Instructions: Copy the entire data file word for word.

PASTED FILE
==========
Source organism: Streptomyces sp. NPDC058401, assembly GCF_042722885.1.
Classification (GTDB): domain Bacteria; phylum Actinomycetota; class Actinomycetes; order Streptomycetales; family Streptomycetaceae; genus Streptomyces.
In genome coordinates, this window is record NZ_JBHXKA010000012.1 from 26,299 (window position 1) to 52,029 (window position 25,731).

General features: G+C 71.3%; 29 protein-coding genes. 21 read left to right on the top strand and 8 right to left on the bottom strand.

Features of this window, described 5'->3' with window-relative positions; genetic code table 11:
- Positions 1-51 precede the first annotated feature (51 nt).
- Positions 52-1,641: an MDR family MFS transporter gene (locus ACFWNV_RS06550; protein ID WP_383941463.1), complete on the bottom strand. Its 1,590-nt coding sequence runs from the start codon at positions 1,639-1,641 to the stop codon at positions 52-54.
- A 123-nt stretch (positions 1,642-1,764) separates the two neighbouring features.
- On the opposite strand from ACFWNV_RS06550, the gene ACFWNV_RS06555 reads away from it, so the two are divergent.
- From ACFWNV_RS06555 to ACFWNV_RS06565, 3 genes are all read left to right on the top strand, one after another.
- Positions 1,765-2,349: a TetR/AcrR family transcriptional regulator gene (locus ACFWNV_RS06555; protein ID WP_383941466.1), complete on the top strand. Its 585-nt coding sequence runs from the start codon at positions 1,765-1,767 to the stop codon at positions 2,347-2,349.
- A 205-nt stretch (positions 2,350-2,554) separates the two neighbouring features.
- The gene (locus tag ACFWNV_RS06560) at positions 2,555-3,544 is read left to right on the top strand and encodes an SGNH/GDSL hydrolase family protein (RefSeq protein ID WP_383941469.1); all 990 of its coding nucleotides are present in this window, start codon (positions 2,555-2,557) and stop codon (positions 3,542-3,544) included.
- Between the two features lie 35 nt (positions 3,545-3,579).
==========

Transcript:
Source organism: Streptomyces sp. NPDC058401, assembly GCF_042722885.1.
Classification (GTDB): domain Bacteria; phylum Actinomycetota; class Actinomycetes; order Streptomycetales; family Streptomycetaceae; genus Streptomyces.
In genome coordinates, this window is record NZ_JBHXKA010000012.1 from 26,299 (window position 1) to 52,029 (window position 25,731).

General features: G+C 71.3%; 29 protein-coding genes. 21 read left to right on the top strand and 8 right to left on the bottom strand.

Features of this window, described 5'->3' with window-relative positions; genetic code table 11:
- Positions 1-51 precede the first annotated feature (51 nt).
- Positions 52-1,641: an MDR family MFS transporter gene (locus ACFWNV_RS06550; protein ID WP_383941463.1), complete on the bottom strand. Its 1,590-nt coding sequence runs from the start codon at positions 1,639-1,641 to the stop codon at positions 52-54.
- A 123-nt stretch (positions 1,642-1,764) separates the two neighbouring features.
- On the opposite strand from ACFWNV_RS06550, the gene ACFWNV_RS06555 reads away from it, so the two are divergent.
- From ACFWNV_RS06555 to ACFWNV_RS06565, 3 genes are all read left to right on the top strand, one after another.
- Positions 1,765-2,349: a TetR/AcrR family transcriptional regulator gene (locus ACFWNV_RS06555; protein ID WP_383941466.1), complete on the top strand. Its 585-nt coding sequence runs from the start codon at positions 1,765-1,767 to the stop codon at positions 2,347-2,349.
- A 205-nt stretch (positions 2,350-2,554) separates the two neighbouring features.
- The gene (locus tag ACFWNV_RS06560) at positions 2,555-3,544 is read left to right on the top strand and encodes an SGNH/GDSL hydrolase family protein (RefSeq protein ID WP_383941469.1); all 990 of its coding nucleotides are present in this window, start codon (positions 2,555-2,557) and stop codon (positions 3,542-3,544) included.
- Between the two features lie 35 nt (positions 3,545-3,579).